That sounds like fun, but could he find a key insights about mobility, housing, or neighborhood change? He had frustrating moments. “I had a bunch of data to work with,” he writes. His many sources included DataSF, San Francisco Planning, SPUR, and the City of Oakland. But he didn’t know what he was doing. Perhaps worse, “I was stymied by trying to find a significant, cumulative insight by cobbling together and analyzing all the data.”

He had been inspired by one man’s discovery who famously found such an insight in San Francisco rental data. Eric Fischer had pored over newspaper ads back to 1948 and surprised urbanists with his conclusion: the usual levers for regulating demand wouldn’t solve the city’s housing crisis.

Smaller experiments

With no big discoveries in sight, Pepple turned to shorter experiments. Apparently as part of a fellowship with Stamen Design and Gray Area Foundation for the Arts, he looked at Instagram photos to track street movement, such as some taken during the 2015 Pride Parade. Data from those photos showed events like parade formation and, in the afternoon, a drift into block parties.

His Medium post includes a short series of visualizations that are more fun and vibrant than you might think any “smart city” has a right to be. With “color quantization,” he created a “spatial database of color” that showed parks and murals in the Mission District. In another map, colors expressed “density of people and establishments,” with brighter and more colorful buildings showing the most active.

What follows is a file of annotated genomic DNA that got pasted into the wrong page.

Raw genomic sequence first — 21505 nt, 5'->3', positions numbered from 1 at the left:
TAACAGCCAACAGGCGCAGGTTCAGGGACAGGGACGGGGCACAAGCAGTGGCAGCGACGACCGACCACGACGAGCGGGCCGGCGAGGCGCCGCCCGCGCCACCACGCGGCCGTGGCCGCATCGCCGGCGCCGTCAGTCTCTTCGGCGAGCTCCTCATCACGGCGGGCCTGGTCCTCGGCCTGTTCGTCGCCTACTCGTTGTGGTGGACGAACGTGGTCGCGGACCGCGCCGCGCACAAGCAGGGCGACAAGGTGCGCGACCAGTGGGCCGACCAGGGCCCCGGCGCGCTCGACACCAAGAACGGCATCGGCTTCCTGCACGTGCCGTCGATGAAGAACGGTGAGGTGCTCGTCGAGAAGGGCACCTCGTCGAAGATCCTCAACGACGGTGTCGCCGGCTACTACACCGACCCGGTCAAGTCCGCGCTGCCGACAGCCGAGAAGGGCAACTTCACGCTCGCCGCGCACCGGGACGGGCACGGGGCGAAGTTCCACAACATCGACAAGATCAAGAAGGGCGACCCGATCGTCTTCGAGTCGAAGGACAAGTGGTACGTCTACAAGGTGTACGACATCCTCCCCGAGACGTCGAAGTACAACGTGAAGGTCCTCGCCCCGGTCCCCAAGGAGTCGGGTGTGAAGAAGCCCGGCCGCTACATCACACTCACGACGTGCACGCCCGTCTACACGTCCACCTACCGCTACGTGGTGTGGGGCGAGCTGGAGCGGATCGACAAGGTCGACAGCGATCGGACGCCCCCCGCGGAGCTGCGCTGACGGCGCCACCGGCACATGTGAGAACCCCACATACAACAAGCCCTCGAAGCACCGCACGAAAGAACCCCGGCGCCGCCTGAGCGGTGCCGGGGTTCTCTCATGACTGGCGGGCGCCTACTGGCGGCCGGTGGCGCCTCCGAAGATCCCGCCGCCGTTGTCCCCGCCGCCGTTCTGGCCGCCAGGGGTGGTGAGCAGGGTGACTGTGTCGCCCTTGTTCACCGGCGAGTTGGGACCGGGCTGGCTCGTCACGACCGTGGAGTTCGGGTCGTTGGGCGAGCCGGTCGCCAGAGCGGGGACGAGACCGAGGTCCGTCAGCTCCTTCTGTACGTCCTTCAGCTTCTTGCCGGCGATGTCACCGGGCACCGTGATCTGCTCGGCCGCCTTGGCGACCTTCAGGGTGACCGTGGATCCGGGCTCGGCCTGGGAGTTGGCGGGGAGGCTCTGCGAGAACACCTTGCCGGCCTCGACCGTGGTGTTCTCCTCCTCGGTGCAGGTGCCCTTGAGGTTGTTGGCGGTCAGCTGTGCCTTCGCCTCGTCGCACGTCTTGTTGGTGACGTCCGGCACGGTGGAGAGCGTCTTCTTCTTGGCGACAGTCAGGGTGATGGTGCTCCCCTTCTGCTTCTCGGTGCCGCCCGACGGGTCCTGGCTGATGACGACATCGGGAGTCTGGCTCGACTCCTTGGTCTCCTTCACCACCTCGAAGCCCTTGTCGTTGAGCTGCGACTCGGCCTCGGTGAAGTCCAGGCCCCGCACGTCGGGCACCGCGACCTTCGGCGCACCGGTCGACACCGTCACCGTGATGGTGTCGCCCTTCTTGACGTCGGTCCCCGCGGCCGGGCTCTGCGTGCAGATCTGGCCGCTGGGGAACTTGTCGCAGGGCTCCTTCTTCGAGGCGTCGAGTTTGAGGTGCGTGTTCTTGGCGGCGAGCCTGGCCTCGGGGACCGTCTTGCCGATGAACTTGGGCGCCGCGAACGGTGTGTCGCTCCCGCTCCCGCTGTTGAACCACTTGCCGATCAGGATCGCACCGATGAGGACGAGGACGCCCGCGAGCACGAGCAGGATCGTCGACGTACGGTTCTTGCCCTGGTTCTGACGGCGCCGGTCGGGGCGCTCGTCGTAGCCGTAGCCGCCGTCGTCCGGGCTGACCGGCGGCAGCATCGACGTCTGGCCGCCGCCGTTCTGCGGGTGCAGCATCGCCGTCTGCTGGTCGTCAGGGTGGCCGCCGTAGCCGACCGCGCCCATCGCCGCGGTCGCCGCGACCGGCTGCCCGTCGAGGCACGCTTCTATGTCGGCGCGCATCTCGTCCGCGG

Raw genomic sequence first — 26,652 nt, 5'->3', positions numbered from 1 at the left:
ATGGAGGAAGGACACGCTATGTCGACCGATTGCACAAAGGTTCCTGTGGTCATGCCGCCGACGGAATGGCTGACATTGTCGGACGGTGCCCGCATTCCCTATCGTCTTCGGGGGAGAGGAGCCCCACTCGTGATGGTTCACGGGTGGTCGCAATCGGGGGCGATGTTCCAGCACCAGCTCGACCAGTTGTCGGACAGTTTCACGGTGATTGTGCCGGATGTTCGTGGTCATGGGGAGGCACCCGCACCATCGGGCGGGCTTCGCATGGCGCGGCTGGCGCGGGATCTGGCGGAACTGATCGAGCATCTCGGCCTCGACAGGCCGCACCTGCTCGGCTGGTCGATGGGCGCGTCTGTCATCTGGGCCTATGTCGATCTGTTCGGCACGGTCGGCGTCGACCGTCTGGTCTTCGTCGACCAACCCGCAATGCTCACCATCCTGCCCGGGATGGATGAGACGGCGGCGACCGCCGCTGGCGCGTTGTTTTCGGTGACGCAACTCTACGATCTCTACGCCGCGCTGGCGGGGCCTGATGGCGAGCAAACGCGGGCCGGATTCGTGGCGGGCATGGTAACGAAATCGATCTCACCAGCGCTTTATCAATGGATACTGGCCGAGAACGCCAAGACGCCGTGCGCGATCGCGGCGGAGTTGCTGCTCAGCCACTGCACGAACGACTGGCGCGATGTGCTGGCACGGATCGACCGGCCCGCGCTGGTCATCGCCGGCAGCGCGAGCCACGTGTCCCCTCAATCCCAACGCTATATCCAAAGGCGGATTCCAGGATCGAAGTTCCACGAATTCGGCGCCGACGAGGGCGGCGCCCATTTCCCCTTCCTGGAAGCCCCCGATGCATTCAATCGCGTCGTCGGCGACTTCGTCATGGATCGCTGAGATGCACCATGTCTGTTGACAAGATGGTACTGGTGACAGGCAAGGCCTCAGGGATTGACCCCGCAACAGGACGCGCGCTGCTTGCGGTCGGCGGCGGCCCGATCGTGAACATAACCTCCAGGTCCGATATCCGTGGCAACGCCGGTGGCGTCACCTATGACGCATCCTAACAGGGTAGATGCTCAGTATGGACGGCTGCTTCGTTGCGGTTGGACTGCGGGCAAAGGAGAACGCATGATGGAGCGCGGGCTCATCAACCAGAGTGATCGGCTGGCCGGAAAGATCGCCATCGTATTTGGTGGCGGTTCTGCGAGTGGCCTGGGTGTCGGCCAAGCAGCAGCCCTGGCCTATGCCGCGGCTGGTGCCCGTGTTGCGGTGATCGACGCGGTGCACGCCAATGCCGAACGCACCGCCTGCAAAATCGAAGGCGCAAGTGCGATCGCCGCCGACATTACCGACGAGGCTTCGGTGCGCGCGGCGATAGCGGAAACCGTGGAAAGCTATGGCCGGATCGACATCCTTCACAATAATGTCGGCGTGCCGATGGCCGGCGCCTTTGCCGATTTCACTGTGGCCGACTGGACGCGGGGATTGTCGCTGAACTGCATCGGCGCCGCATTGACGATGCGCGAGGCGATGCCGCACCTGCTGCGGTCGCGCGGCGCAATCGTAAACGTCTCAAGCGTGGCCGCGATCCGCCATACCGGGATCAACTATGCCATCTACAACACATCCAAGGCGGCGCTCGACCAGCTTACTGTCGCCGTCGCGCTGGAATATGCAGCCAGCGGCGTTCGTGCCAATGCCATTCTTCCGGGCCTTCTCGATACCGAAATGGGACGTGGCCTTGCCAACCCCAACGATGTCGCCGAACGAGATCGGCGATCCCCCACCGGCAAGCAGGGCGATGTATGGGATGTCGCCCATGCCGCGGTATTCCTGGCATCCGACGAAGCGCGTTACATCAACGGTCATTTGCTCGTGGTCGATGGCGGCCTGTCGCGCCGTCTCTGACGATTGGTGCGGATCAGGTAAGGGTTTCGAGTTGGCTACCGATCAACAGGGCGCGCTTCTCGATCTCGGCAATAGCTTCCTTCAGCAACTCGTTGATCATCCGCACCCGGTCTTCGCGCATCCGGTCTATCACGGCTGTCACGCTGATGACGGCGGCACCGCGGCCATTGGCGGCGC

Tangible, street-level meaning came in large, street-level screens…that showed passersby how they could “interact with data about their neighborhood and arrive at their own discoveries.”


It was his work with the urban designers and architects Perkins + Will that his approach had what I find the most interesting and possibly the most meaningful clue. Pepple and team could see and hear neighborhoods with the most activity. Could that be found with data? Indeed, data tracked activity and what people said about the places where it occurred; social media helped characterize those places; mapping tools connected hotspots.

A look at the maps Pepple and team produced shows that transit, living space, restaurants, and other amenities fail to anchor social hotspots. Fine, but why? If the data can reveal this, perhaps it can go the rest of the way.

Keep your eye on Pepple. His playful and often fun analysis puts a bright, even inspiring face on urban data.

Thanks to Stephanie Langenfeld McReynolds, vice president of marketing at Alation, for alerting me to Pepple’s work.